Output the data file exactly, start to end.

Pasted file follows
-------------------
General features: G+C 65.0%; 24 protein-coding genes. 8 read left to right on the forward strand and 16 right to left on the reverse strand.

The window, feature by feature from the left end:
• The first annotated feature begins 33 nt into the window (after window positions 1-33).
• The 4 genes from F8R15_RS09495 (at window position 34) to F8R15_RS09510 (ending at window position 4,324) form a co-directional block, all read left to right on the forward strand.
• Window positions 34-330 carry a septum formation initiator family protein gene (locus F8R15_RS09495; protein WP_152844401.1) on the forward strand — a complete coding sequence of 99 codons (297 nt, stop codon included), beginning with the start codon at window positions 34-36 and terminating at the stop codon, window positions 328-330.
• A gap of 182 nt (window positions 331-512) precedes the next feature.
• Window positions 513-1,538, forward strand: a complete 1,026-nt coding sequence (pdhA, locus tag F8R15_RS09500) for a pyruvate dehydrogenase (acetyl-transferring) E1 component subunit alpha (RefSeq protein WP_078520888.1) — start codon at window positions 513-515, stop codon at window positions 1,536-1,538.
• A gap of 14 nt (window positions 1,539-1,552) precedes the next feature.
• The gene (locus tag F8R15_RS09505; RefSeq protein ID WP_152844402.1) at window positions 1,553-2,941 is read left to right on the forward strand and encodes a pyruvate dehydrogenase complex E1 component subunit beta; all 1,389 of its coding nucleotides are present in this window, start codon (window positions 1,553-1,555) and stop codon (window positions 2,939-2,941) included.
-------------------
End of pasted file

General features: G+C 65.0%; 24 protein-coding genes. 8 read left to right on the forward strand and 16 right to left on the reverse strand.

The window, feature by feature from the left end:
• The first annotated feature begins 33 nt into the window (after window positions 1-33).
• The 4 genes from F8R15_RS09495 (at window position 34) to F8R15_RS09510 (ending at window position 4,324) form a co-directional block, all read left to right on the forward strand.
• Window positions 34-330 carry a septum formation initiator family protein gene (locus F8R15_RS09495; protein WP_152844401.1) on the forward strand — a complete coding sequence of 99 codons (297 nt, stop codon included), beginning with the start codon at window positions 34-36 and terminating at the stop codon, window positions 328-330.
• A gap of 182 nt (window positions 331-512) precedes the next feature.
• Window positions 513-1,538, forward strand: a complete 1,026-nt coding sequence (pdhA, locus tag F8R15_RS09500) for a pyruvate dehydrogenase (acetyl-transferring) E1 component subunit alpha (RefSeq protein WP_078520888.1) — start codon at window positions 513-515, stop codon at window positions 1,536-1,538.
• A gap of 14 nt (window positions 1,539-1,552) precedes the next feature.
• The gene (locus tag F8R15_RS09505; RefSeq protein ID WP_152844402.1) at window positions 1,553-2,941 is read left to right on the forward strand and encodes a pyruvate dehydrogenase complex E1 component subunit beta; all 1,389 of its coding nucleotides are present in this window, start codon (window positions 1,553-1,555) and stop codon (window positions 2,939-2,941) included.